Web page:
Women's History Month — it should be a celebratory time as women reflect on all they have accomplished.
Unfortunately, as we push back against Trumpland (No normalizing, please!), it feels as if we are doing a deep, backward slide into the 1950s.
I’m not going there without kicking and screaming. My fingernails will be torn and bloody from desperately trying to hold on to the 21st century before I let go (Mitch McConnell and Paul Ryan be damned).
It’s hard to enjoy the 30 days dedicated to honoring your gender with so much stuff to make you nuts.
At the top of my list is the law passed by the state of Arkansas. It’s called Act 45: The Unborn Child Protection from Dismemberment Abortion Act. In essence, it prevents abortion after 14 weeks.
Governor Asa Hutchinson signed the bill. It bans the procedure of dilation and evacuation, considered the safest practice for terminating a pregnancy. It’s the method most commonly used.
Embedded in the legislation, is a clause that feels like something lifted out of a 19th-century document. It states that the spouse — or the parent of a minor — can sue the provider of an abortion. This includes circumstances of spousal rape or incest. Husbands or parents can sue the doctor for civil damages — or to get an injunction to block the abortion.
(The Arkansas ACLU will be challenging the law in court before it has the chance to take effect. Note: Six other states passed identical legislation. In the four states that challenged the statute, it was struck down.)
Next. Let’s step away from abortion and just look at women’s health and birth control.
Why are Trump and the Republicans hell-bent on decimating Planned Parenthood? (This is already part of Pence’s history.)
The 100-year-old organization is the top provider to communities who have limited access to healthcare. They focus on family planning, preventative care, and screenings for cancer, HIV, and STIs. No federal monies are allocated to abortion.
And as for the term defunding: The government doesn’t write a check to Planned Parenthood. Rather, Planned Parenthood serves patients who depend on Medicare and other government programs. These are women of color, immigrants, young people, and LGBTQ folks. Over half of the Planned Parenthood facilities are situated in locations that are underserved.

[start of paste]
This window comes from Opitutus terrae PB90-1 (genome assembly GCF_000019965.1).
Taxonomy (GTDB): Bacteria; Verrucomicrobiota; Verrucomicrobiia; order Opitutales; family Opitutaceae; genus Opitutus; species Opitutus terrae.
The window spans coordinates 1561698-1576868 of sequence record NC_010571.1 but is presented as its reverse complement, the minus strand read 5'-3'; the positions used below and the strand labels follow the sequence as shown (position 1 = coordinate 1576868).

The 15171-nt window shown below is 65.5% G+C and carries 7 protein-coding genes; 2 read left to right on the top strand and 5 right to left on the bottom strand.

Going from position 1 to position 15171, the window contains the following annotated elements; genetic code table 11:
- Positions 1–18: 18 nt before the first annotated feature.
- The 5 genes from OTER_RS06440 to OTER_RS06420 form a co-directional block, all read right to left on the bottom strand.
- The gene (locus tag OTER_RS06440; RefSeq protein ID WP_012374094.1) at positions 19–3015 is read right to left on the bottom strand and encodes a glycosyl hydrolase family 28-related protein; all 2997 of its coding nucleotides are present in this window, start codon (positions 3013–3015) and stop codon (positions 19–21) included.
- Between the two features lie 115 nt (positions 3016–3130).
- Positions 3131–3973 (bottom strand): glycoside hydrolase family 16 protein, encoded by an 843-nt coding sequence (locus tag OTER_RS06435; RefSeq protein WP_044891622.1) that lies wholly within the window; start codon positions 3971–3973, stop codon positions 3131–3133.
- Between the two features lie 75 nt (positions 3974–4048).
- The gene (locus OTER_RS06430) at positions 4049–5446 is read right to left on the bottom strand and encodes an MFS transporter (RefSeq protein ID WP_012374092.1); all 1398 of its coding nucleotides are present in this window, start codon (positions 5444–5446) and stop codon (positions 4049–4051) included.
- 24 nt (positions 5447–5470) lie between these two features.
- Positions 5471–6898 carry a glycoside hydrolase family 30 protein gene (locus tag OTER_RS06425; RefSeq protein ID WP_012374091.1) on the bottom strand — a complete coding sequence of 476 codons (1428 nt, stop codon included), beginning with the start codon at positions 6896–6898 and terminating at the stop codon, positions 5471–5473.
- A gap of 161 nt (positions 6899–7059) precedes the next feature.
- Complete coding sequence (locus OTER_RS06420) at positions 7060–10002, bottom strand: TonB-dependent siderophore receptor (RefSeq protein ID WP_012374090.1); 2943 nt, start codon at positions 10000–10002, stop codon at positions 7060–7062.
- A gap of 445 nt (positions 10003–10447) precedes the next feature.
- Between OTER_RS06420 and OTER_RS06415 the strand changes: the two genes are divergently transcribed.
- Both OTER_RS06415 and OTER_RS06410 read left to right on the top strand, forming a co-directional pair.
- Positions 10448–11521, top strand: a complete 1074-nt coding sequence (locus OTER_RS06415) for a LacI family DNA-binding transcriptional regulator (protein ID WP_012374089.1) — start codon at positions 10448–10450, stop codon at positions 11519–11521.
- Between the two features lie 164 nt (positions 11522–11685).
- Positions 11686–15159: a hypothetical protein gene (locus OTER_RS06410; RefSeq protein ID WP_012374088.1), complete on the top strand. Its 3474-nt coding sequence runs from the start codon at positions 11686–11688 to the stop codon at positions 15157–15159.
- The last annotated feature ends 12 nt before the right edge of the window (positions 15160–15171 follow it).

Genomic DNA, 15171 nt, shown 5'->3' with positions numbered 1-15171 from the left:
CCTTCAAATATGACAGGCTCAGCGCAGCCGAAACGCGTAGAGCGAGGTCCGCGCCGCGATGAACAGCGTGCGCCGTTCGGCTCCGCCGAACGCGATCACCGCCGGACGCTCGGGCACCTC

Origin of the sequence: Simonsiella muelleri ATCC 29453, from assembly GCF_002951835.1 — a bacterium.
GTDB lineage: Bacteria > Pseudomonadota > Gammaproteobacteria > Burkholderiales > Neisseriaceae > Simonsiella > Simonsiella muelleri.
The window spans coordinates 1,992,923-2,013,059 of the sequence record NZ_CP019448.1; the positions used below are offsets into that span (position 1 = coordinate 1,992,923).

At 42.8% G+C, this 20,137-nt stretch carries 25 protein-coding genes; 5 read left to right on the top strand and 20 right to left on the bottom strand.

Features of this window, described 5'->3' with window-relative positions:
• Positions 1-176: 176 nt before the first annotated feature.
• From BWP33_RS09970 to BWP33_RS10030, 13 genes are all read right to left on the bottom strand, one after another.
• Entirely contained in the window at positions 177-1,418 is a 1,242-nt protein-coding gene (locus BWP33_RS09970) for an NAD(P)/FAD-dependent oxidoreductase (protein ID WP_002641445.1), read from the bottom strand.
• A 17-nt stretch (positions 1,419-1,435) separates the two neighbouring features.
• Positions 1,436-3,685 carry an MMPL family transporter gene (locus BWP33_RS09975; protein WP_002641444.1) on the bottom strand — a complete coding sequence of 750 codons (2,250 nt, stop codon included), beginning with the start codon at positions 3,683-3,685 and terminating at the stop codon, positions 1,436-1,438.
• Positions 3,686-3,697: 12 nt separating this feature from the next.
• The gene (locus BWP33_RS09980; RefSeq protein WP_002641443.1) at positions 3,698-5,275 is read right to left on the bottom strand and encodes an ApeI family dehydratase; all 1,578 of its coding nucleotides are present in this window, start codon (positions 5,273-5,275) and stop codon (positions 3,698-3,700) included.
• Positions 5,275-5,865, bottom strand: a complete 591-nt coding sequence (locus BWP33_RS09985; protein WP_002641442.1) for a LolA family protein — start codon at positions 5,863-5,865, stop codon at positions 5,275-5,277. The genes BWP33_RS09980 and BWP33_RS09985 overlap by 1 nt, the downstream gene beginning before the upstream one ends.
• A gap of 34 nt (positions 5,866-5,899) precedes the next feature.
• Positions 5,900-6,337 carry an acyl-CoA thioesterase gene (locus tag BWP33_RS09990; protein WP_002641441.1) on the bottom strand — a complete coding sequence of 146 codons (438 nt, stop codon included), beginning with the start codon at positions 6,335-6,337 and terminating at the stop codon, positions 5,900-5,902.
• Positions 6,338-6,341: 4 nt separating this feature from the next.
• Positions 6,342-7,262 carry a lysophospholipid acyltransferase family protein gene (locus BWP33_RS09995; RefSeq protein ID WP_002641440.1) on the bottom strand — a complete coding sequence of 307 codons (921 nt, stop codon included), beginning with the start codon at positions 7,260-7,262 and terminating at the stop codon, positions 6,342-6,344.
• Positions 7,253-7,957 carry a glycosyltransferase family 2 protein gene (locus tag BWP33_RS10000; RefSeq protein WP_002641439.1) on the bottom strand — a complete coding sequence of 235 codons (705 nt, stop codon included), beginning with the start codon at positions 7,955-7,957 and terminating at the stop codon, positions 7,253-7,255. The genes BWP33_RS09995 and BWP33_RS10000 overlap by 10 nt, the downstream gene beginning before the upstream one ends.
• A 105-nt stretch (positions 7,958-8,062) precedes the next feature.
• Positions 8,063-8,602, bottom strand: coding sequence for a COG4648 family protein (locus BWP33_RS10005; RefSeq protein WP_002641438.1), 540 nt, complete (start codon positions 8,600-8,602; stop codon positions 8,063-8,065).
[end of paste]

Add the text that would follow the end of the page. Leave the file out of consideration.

And no, other providers won’t be able to “fill in the gap,” as blithely suggested by those with top-shelf insurance.
Meanwhile, over in Oklahoma, Rep. Justin Humphrey is pushing a bill dictating that a woman who wants an abortion will need to get a written permission letter from the father of her fetus. His top pearl of wisdom was. "After you're irresponsible [with your body] then don't claim, well, I can just go and do this with another body, when you're the host, and you invited that in."
Don’t worry. I’m not going to leave you feeling despondent during Women’s History month.
Let me introduce you to Democratic House Representative from Kentucky, Rep. Mary Lou Marzian. She’s a pistol!
In February, Marzian sponsored House Bill 396 in her state legislature, which outlined the prerequisites men in Kentucky must meet before obtaining a prescription for erectile dysfunction medications (Viagra and all its companions).
The rules are clear. Men in Kentucky need to visit a doctor twice and have a signed permission letter from the wife.
Marzian, who is also a nurse, related that her action was prompted out of concern for men’s health. She was worried that they might not be aware of all the potentially harmful side effects from such drugs.
“I want to protect men from themselves,” Marzian said.
Just to make sure that there are no loopholes, the bill lays out that only men who are married can get the drugs. It requires each man to “make a sworn statement with his hand on a Bible that he will only use a prescription for a drug for erectile dysfunction when having sexual relations with his current spouse.”
Marzian has a whip-smart sense of humor. She did tell Reuters later, “My point is to illustrate how intrusive and ridiculous it is for elected officials to be inserting themselves into private and personal medical decisions.” Her comment to the Louisville Courier-Journal explained how the bill is her version of protesting the way in which the General Assembly (mostly male) was getting in the middle of women's health.
Days before she presented her bill, Republican Governor Matt Bevin put an "informed consent" law into play. It stipulated that women needed to receive counseling from a doctor 24 hours before getting an abortion.
Thank you, Mary Lou Marzian, for redeeming my Women’s History month. Your actions and boldness brought a smile to my face. It’s women like you who keep me sane!